Date: Tue, 06 Jan 1998 08:20:00 PST From: "Gregg Soh" <greggos at hotmail.com> Subject: Diastatic Enzymes - How much? I've got a question about the enzymatic power of the malts that we use. There's lots that have been said about how 6-row has more enzymatic power than 2-row and how wheat malt is less diastatic than barley malt. But how much can we actually expect the malt we use to convert other non-enzymatic constituents? Charlie P. says 6-row can convert 30-40% extra over. Others say make the malt up to 50% of the total amount of grain, while others say adjuncts should not make up more than 45%. This can be a little hazy as the non-enzymatic components will have very different 'amounts' that will be converted to sugars and dextrin. So even though one might try to follow these ratios and percentages, one might ultimately ask whether this should be by weight of total grist or by points of extract(or something similar) to aid in recipe designing. Does anyone have a "rule-of-thumb" ratio that he/she uses to provide the necessary amount of diastatic malt? While I'm into that, how much can 2-row malt convert? Is it right to assume wheat malt should only be used to convert itself? Greg ______________________________________________________ Get Your Private, Free Email at http://www.hotmail.com Return to table of contents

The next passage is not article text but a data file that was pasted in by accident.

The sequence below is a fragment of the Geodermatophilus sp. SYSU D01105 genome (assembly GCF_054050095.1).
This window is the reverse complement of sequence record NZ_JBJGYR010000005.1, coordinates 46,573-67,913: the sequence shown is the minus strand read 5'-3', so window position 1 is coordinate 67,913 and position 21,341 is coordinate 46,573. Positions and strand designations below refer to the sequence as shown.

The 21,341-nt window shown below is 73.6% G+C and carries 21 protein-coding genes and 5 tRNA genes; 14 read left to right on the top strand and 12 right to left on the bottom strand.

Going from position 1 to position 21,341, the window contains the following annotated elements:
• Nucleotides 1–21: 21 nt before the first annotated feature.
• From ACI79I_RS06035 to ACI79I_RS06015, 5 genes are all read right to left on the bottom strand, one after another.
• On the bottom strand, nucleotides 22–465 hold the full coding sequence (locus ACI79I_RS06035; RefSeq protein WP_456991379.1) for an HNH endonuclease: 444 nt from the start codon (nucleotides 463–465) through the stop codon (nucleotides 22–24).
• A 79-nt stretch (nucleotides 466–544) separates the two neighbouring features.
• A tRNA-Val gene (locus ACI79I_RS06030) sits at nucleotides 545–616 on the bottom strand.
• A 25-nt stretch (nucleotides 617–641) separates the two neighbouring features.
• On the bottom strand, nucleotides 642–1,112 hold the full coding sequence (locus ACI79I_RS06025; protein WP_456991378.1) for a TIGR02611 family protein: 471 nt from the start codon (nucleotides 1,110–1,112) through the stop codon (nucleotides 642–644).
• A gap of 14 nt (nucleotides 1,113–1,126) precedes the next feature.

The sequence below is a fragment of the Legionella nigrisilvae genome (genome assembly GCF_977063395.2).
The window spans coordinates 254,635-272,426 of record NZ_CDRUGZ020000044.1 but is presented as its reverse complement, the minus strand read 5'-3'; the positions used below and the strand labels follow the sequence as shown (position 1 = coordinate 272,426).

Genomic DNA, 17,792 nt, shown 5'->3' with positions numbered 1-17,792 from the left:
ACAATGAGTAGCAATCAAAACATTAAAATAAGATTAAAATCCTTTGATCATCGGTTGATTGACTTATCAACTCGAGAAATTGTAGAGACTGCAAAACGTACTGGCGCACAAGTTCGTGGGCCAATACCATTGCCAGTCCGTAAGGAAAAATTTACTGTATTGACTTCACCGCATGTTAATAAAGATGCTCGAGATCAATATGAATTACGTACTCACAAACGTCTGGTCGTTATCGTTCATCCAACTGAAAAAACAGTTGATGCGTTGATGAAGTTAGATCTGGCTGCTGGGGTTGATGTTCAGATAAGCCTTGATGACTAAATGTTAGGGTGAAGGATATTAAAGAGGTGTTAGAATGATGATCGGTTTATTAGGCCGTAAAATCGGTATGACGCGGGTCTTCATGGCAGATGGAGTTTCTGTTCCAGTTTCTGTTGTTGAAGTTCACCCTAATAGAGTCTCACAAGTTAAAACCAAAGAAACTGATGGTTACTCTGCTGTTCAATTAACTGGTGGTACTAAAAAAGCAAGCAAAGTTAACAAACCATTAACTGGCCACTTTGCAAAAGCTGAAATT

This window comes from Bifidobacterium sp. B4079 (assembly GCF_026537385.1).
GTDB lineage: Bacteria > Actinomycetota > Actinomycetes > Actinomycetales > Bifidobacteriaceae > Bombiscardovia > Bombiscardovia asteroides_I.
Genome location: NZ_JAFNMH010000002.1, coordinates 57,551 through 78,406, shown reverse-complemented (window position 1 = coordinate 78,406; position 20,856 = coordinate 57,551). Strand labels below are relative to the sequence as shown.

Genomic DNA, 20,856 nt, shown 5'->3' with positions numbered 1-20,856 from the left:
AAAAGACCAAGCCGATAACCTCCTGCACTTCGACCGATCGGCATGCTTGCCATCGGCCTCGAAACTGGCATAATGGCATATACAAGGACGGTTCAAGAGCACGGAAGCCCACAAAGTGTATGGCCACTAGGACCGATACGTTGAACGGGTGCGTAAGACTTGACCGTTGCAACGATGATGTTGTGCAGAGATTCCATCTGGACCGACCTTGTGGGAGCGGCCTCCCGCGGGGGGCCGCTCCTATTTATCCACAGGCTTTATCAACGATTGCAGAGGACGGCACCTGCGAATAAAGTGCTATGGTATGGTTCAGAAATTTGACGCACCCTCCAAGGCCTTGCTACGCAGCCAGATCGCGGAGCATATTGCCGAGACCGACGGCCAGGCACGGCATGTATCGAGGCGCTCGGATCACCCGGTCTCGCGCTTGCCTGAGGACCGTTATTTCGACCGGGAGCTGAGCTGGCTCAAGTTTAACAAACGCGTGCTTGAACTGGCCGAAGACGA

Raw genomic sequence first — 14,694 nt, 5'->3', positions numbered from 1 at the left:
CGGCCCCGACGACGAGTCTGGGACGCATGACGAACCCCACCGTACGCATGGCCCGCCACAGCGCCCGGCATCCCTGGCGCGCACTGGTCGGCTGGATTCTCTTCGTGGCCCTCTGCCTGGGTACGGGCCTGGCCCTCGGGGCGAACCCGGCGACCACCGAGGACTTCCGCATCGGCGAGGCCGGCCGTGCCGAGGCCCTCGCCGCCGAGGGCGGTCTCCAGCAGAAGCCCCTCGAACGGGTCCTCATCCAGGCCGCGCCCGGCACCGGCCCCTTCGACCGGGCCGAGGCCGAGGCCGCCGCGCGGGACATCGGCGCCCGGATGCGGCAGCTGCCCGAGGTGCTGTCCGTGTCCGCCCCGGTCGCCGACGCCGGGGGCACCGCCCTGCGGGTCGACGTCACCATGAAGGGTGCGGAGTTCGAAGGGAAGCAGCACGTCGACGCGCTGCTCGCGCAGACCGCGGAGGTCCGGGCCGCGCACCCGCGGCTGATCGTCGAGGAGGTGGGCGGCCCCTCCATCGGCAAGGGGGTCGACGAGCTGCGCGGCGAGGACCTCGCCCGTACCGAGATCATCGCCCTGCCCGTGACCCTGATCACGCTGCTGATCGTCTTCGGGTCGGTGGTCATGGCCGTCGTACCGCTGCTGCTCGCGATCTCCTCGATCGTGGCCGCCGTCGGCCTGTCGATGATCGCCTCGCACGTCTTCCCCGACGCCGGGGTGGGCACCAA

Date: Tue, 6 Jan 1998 11:22:43 -0500 (EST) From: Some Guy <pbabcock at oeonline.com> Subject: Black & Tan Spoon... Greetings, Beerlings! Take me to your lager... > Does anyone know where I can mail order the fancy little spoon that pubs > use to layer beers (black and tans, half and half, etc.). My wife is > tired of finding bent spoons in the kitchen. Actually, you only need a "fancy" spoon if you want to spend the money. I use the GRAVY spoon included with most flatware sets available in such exotic places as your local K-Mart. Does a most admirable job (in fact, I photographed a pair of pints poured last night to put on my web page... Details to follow.) See ya! Pat Babcock in SE Michigan pbabcock at oeonline.com Home Brew Digest Janitor janitor@hbd.org HBD Web Site http://hbd.org The Home Brewing Page http://oeonline.com/~pbabcock/brew.html Return to table of contents